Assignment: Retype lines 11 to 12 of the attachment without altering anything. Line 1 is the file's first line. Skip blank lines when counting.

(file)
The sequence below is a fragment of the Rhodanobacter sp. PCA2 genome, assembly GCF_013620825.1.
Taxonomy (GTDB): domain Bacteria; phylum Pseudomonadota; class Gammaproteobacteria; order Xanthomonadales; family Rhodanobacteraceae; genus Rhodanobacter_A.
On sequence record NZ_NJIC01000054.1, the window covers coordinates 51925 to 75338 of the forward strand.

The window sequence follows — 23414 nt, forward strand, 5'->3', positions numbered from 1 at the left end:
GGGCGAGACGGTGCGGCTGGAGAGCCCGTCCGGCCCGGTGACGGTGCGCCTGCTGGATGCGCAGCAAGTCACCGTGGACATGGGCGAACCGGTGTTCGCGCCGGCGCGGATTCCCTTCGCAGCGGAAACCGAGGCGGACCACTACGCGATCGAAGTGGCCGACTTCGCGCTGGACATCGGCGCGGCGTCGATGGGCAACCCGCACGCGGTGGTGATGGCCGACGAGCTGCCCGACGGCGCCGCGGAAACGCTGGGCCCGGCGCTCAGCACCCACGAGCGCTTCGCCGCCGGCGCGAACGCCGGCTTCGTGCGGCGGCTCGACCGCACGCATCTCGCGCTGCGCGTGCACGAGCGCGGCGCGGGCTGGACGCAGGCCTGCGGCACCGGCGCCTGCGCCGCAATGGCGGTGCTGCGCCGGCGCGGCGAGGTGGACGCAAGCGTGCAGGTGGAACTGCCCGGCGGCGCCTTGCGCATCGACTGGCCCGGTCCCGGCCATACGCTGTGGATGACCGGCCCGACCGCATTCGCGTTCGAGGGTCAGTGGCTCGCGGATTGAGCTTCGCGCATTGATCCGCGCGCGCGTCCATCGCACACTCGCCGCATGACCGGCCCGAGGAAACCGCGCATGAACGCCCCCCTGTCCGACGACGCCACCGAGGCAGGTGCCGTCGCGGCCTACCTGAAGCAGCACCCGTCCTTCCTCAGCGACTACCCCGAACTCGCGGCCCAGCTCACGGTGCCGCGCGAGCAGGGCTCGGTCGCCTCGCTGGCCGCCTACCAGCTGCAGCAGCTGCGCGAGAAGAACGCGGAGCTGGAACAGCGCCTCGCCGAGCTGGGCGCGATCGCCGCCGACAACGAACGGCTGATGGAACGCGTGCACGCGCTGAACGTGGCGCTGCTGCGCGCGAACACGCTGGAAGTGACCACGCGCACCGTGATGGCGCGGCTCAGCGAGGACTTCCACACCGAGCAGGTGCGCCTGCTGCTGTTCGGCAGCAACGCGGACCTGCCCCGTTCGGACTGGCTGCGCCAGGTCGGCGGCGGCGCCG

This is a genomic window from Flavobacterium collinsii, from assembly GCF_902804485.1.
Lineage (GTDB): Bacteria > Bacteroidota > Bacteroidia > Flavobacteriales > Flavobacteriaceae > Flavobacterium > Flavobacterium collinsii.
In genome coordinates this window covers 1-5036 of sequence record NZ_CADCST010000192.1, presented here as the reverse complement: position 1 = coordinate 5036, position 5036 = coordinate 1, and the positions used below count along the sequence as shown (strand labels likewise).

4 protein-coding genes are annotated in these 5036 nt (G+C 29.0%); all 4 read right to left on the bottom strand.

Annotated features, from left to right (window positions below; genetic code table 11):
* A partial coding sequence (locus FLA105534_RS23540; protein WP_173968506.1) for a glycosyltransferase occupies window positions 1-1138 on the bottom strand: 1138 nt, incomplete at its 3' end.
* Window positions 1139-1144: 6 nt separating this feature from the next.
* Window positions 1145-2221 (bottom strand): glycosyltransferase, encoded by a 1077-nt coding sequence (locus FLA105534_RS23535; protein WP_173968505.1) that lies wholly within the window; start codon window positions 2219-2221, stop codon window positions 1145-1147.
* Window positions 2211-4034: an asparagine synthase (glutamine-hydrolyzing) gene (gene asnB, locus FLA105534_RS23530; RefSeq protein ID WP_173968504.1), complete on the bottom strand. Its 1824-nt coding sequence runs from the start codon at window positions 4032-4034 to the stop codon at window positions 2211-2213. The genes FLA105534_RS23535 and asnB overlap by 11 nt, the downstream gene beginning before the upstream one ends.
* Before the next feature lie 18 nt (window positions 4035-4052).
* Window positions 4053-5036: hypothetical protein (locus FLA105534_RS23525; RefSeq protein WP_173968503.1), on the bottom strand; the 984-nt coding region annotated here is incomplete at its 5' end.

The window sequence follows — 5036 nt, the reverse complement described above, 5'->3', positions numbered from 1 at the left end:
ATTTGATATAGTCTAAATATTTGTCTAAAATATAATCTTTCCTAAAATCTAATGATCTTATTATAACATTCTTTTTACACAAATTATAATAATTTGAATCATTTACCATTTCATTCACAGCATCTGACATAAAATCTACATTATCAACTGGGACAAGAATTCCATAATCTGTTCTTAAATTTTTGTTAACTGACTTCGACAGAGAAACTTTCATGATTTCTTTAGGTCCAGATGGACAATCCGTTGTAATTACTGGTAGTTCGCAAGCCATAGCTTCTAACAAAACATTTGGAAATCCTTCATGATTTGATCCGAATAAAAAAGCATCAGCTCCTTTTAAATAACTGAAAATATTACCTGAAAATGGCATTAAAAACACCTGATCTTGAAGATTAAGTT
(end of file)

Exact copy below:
* A partial coding sequence (locus FLA105534_RS23540; protein WP_173968506.1) for a glycosyltransferase occupies window positions 1-1138 on the bottom strand: 1138 nt, incomplete at its 3' end.
* Window positions 1139-1144: 6 nt separating this feature from the next.